John Cusack Channels Poe in The Raven
by Jay S. Jacobs
Originally posted April 26, 2012.
John Cusack has spent decades now playing a stunningly diverse group of characters — everything from romantic comedy to serious drama to the occasional action film. In the process, he has appeared in some of the most iconic films of the last few decades, including Say Anything, The Sure Thing, Sixteen Candles, Bullets Over Broadway, High Fidelity, Stand By Me, Better off Dead, Con Air, The Runaway Jury and even Hot Tub Time Machine. However, it has been fairly rare that he has worked in horror. Therefore, you know that when he does dip his toe in, it will be for an interesting project.
Cusack’s latest role is playing the literary giant Edgar Allan Poe in The Raven, a spooky film which imagines the writer’s final days before his mysterious 1849 death. In the movie, a madman starts killing people, mimicking methods described in Poe’s stories and poems. At first the police suspect the author, but quickly they realize that Poe is probably the only one who can give them insight into the madman’s mind. Then when the killer kidnaps Poe’s one true love (Alice Eve), the deadly game takes on epic proportions for the brilliant author.
We were recently lucky enough to be one of a few media outlets to sit down with Cusack in the atmospheric Greenwich Village pub The Vault at Pfaff’s — which opened only a few years after Poe’s mysterious death — to discuss the new film and the mysterious scribe who inspired it.
There are so many different ways people perceive Edgar Allen Poe. What in the script or your research did you find to portray him in this different way?
You can never do a definitive version of somebody. Certainly not in one book or one movie or one song. I don’t think we’ve ever seen the writer Edgar Allen Poe. We’ve seen “The Raven” or some of the stories. We’ve seen “The Pit and the Pendulum” or “Fall of the House of Usher” or some of those types of things. But what I read about him were his letters and his biographies. There were some surprising things. The movie is a blend of fact and fiction. The conceit of the movie, I think, is very Poe-like in that it about Poe getting wrapped up in one of his own stories. Becoming enmeshed in one of his own creations, which is sort of thematic Poe. He was always trying to figure out the difference between waking and dreaming, living and dying, sanity and insanity. He was trying to get into that place beyond and look into that place. I thought that allowed him to sort of deconstruct his own work, I guess, in that way. Then you have all this stuff you can actually use, because you know what he thinks about all of his stories. He wrote about his stories. We know he’d thought about Wordsworth and Longfellow. We know what he thought about other writers. We know how much he loved Virginia and the way he lived for her. All these authority figures. We know what he talked to his editors like. So we put them all into this fantasy. It’s a mix of real Poe and fantasy Poe. But so is Poe. (laughs)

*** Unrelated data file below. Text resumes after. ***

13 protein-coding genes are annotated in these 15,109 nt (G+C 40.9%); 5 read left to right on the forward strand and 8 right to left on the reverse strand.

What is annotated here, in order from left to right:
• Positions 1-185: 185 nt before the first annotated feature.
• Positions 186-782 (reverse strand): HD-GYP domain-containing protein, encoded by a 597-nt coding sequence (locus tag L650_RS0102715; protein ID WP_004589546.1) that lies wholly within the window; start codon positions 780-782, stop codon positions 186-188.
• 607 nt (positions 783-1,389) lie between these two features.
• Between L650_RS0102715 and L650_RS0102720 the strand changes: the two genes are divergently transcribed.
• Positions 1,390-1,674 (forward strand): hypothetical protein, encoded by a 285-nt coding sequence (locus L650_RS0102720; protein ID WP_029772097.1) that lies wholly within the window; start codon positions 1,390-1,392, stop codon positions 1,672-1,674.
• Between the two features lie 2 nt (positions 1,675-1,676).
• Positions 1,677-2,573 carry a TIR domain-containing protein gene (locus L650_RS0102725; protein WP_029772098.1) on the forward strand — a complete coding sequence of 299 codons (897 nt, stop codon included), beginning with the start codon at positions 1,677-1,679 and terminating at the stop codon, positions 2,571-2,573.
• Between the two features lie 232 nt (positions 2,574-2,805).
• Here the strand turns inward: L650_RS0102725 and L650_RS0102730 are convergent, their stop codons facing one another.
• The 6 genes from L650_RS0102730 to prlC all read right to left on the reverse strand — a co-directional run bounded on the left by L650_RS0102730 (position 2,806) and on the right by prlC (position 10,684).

How much did you know of his work before getting involved in the film?
I knew a lot about it. I usually read about it in English class, and I don’t know if you really take anything [like that too seriously]. You dismiss it. Okay, that’s part of the curriculum. Then you want to go find the real stuff, outside of school. I liked him. I liked anything to do with the (long pause) other world. Anything that had a mystic quality to it, or a supernatural, quasi-supernatural kind of feel. I always was interested in that stuff. I loved Poe’s work for that.
Poe did spend a lot of time writing things that were very gory and very wild. Were there any stories or poems that you read that aren’t widely known that really moved you?
“Ululame.” I don’t know if I’m saying it right. It was great. A great poem. All of his poems are great. “The Raven” is a great poem. If you just look at it, read it again, pay attention to the writing, wow! Great writer.
Which elements of Poe’s personality or life did you connect with, if any?
I think people can connect to anybody who is outside the box. He was really brilliant and almost sociopathic sometimes in his plights. He was at war with everybody. He wanted to go against the grain.
Can you relate to that?
Actors, you don’t want to go with the herd. Why are we acting? We just want to prove that we’re different. Why do we all like Kurt Cobain? He was miserable and depressed and he was anxious. He wanted to just leave. He didn’t want to be a part of society. He wanted to be on his own. But he was like a patron saint. He didn’t want the houses and all that stuff that we all have and we relate to it, when we’re not pretending to be perfect. Poe was like the patron saint of the artistic and the doomed. There’s something great about that.